The aim of this study was to investigate the sensitivity and reliability of two techniques commonly used for the isolation of Escherichia coli O157: (i) buffered peptone water (BPW) containing vancomycin, cefsulodin and cefixime followed by immunomagnetic separation (IMS-VCC) and (ii) modified E. coli (EC) broth supplemented with novobiocin (m ECn), both followed by culturing on cefixime tellurite sorbitol McConkey (ctSMAC) agar plates. Over a 2-year period, 24 feedlots located over a large geographical area (∼600×450 km) were screened for the presence of E. coli O157. A total of 194 E. coli O157 isolates were identified; 151 (77.4%) using IMS-VCC and 108 (55.4%) using m ECn. The recovery rates of IMS-VCC varied from 100% to 47%, whereas for m ECn ranged from 100% to 16%. All isolates were grouped, using randomly amplified polymorphic DNA-polymerase chain reaction (RAPD-PCR), into 3 major clusters that comprised 39 different subtypes, providing evidence of considerable genetic heterogeneity. The results from this study revealed false negatives in IMS-VCC technique, most probably due to the high genetic diversity of environmental E. coli O157 isolates and antibiotic sensitivity. Using only IMS-VCC as a method for detection may result in significant underestimation of the pathogen. Performing two different enrichment steps in parallel can lead to markedly improved recovery rates of E. coli O157 isolates from naturally infected samples.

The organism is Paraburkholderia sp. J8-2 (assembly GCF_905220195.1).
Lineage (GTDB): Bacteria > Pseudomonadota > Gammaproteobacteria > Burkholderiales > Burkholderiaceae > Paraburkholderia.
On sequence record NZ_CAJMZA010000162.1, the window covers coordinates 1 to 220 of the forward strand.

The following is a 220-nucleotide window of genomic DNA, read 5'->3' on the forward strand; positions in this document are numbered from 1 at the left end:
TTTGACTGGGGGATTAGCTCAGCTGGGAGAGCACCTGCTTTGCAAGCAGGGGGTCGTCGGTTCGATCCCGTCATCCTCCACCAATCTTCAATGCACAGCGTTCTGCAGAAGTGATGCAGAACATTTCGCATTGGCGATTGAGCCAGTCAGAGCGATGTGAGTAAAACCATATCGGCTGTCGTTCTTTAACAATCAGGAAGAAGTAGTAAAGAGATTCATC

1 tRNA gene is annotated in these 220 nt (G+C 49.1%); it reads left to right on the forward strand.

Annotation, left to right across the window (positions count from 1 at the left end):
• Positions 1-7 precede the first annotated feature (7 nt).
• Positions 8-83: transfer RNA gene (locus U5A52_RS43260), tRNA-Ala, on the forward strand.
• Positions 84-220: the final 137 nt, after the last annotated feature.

Bibliographical noteFunding Information:
The Beef Cattle Research Council, NSERC and NSERC-CRD are acknowledged for financial support.
- E. coli O157
- Enrichment broth
- Immunomagnetic separation